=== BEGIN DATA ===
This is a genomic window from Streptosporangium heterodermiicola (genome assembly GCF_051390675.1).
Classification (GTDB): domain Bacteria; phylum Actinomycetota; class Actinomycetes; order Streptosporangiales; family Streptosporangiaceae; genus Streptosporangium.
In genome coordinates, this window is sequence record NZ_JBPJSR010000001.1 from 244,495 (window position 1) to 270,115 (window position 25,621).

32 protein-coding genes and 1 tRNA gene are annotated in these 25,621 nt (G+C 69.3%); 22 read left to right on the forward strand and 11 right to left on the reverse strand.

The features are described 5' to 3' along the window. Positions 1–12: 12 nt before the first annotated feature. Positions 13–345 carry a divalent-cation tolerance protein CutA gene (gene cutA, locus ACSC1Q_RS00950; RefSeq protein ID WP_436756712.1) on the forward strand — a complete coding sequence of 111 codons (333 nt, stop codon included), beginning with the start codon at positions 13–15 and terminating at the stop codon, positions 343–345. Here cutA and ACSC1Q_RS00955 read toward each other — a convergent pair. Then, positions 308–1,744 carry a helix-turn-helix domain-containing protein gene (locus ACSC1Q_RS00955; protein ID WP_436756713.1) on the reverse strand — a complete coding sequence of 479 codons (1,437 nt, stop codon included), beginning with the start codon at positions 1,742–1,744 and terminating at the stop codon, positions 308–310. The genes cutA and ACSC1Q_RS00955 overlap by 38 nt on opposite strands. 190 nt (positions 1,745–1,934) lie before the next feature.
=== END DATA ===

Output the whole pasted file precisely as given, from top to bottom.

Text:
This is a genomic window from Streptosporangium heterodermiicola (genome assembly GCF_051390675.1).
Classification (GTDB): domain Bacteria; phylum Actinomycetota; class Actinomycetes; order Streptosporangiales; family Streptosporangiaceae; genus Streptosporangium.
In genome coordinates, this window is sequence record NZ_JBPJSR010000001.1 from 244,495 (window position 1) to 270,115 (window position 25,621).

32 protein-coding genes and 1 tRNA gene are annotated in these 25,621 nt (G+C 69.3%); 22 read left to right on the forward strand and 11 right to left on the reverse strand.

The features are described 5' to 3' along the window. Positions 1–12: 12 nt before the first annotated feature. Positions 13–345 carry a divalent-cation tolerance protein CutA gene (gene cutA, locus ACSC1Q_RS00950; RefSeq protein ID WP_436756712.1) on the forward strand — a complete coding sequence of 111 codons (333 nt, stop codon included), beginning with the start codon at positions 13–15 and terminating at the stop codon, positions 343–345. Here cutA and ACSC1Q_RS00955 read toward each other — a convergent pair. Then, positions 308–1,744 carry a helix-turn-helix domain-containing protein gene (locus ACSC1Q_RS00955; protein ID WP_436756713.1) on the reverse strand — a complete coding sequence of 479 codons (1,437 nt, stop codon included), beginning with the start codon at positions 1,742–1,744 and terminating at the stop codon, positions 308–310. The genes cutA and ACSC1Q_RS00955 overlap by 38 nt on opposite strands. 190 nt (positions 1,745–1,934) lie before the next feature.